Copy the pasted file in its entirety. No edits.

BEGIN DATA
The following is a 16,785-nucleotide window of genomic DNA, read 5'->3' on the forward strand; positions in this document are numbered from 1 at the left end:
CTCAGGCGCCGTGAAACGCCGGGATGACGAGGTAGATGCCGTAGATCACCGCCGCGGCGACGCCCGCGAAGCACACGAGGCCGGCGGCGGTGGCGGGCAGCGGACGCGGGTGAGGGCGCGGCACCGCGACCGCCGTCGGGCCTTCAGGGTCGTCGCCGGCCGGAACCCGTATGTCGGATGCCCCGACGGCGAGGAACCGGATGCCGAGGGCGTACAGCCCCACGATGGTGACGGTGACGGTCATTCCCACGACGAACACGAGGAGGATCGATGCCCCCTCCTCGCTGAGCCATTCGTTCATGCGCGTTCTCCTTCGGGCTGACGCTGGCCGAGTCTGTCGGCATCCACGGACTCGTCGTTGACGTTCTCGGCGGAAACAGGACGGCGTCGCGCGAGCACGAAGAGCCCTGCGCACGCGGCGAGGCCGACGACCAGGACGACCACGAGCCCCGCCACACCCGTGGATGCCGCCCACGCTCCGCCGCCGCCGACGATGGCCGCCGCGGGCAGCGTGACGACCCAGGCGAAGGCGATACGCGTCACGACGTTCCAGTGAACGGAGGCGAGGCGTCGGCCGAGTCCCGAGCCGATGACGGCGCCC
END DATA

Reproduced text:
The following is a 16,785-nucleotide window of genomic DNA, read 5'->3' on the forward strand; positions in this document are numbered from 1 at the left end:
CTCAGGCGCCGTGAAACGCCGGGATGACGAGGTAGATGCCGTAGATCACCGCCGCGGCGACGCCCGCGAAGCACACGAGGCCGGCGGCGGTGGCGGGCAGCGGACGCGGGTGAGGGCGCGGCACCGCGACCGCCGTCGGGCCTTCAGGGTCGTCGCCGGCCGGAACCCGTATGTCGGATGCCCCGACGGCGAGGAACCGGATGCCGAGGGCGTACAGCCCCACGATGGTGACGGTGACGGTCATTCCCACGACGAACACGAGGAGGATCGATGCCCCCTCCTCGCTGAGCCATTCGTTCATGCGCGTTCTCCTTCGGGCTGACGCTGGCCGAGTCTGTCGGCATCCACGGACTCGTCGTTGACGTTCTCGGCGGAAACAGGACGGCGTCGCGCGAGCACGAAGAGCCCTGCGCACGCGGCGAGGCCGACGACCAGGACGACCACGAGCCCCGCCACACCCGTGGATGCCGCCCACGCTCCGCCGCCGCCGACGATGGCCGCCGCGGGCAGCGTGACGACCCAGGCGAAGGCGATACGCGTCACGACGTTCCAGTGAACGGAGGCGAGGCGTCGGCCGAGTCCCGAGCCGATGACGGCGCCC